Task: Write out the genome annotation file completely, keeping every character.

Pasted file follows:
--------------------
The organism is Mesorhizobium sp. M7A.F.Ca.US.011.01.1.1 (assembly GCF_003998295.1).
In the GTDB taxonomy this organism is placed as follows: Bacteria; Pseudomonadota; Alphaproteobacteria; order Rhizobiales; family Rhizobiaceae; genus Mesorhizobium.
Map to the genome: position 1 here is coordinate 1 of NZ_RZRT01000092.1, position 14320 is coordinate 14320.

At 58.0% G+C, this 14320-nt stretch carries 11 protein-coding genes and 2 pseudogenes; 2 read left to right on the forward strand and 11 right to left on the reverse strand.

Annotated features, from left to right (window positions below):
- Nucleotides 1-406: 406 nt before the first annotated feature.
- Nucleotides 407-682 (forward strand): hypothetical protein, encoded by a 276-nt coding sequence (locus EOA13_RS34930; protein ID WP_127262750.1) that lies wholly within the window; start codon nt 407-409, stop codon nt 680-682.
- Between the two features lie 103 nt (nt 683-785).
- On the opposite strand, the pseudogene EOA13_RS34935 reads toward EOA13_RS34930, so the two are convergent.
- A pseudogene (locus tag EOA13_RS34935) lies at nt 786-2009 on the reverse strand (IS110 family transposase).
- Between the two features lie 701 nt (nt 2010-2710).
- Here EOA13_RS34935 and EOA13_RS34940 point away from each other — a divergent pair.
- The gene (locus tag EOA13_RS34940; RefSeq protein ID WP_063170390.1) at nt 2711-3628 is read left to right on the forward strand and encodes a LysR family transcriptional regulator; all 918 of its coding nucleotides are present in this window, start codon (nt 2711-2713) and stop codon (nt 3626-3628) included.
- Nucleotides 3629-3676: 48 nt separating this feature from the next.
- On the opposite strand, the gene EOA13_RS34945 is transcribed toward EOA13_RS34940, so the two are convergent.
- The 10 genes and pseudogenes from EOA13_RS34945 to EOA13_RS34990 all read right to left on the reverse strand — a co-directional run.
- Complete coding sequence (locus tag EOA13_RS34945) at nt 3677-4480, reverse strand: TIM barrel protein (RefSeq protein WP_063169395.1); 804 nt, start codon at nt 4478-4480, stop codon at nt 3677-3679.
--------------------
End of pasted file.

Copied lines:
The organism is Mesorhizobium sp. M7A.F.Ca.US.011.01.1.1 (assembly GCF_003998295.1).
In the GTDB taxonomy this organism is placed as follows: Bacteria; Pseudomonadota; Alphaproteobacteria; order Rhizobiales; family Rhizobiaceae; genus Mesorhizobium.
Map to the genome: position 1 here is coordinate 1 of NZ_RZRT01000092.1, position 14320 is coordinate 14320.

At 58.0% G+C, this 14320-nt stretch carries 11 protein-coding genes and 2 pseudogenes; 2 read left to right on the forward strand and 11 right to left on the reverse strand.

Annotated features, from left to right (window positions below):
- Nucleotides 1-406: 406 nt before the first annotated feature.
- Nucleotides 407-682 (forward strand): hypothetical protein, encoded by a 276-nt coding sequence (locus EOA13_RS34930; protein ID WP_127262750.1) that lies wholly within the window; start codon nt 407-409, stop codon nt 680-682.
- Between the two features lie 103 nt (nt 683-785).
- On the opposite strand, the pseudogene EOA13_RS34935 reads toward EOA13_RS34930, so the two are convergent.
- A pseudogene (locus tag EOA13_RS34935) lies at nt 786-2009 on the reverse strand (IS110 family transposase).
- Between the two features lie 701 nt (nt 2010-2710).
- Here EOA13_RS34935 and EOA13_RS34940 point away from each other — a divergent pair.
- The gene (locus tag EOA13_RS34940; RefSeq protein ID WP_063170390.1) at nt 2711-3628 is read left to right on the forward strand and encodes a LysR family transcriptional regulator; all 918 of its coding nucleotides are present in this window, start codon (nt 2711-2713) and stop codon (nt 3626-3628) included.
- Nucleotides 3629-3676: 48 nt separating this feature from the next.
- On the opposite strand, the gene EOA13_RS34945 is transcribed toward EOA13_RS34940, so the two are convergent.
- The 10 genes and pseudogenes from EOA13_RS34945 to EOA13_RS34990 all read right to left on the reverse strand — a co-directional run.
- Complete coding sequence (locus tag EOA13_RS34945) at nt 3677-4480, reverse strand: TIM barrel protein (RefSeq protein WP_063169395.1); 804 nt, start codon at nt 4478-4480, stop codon at nt 3677-3679.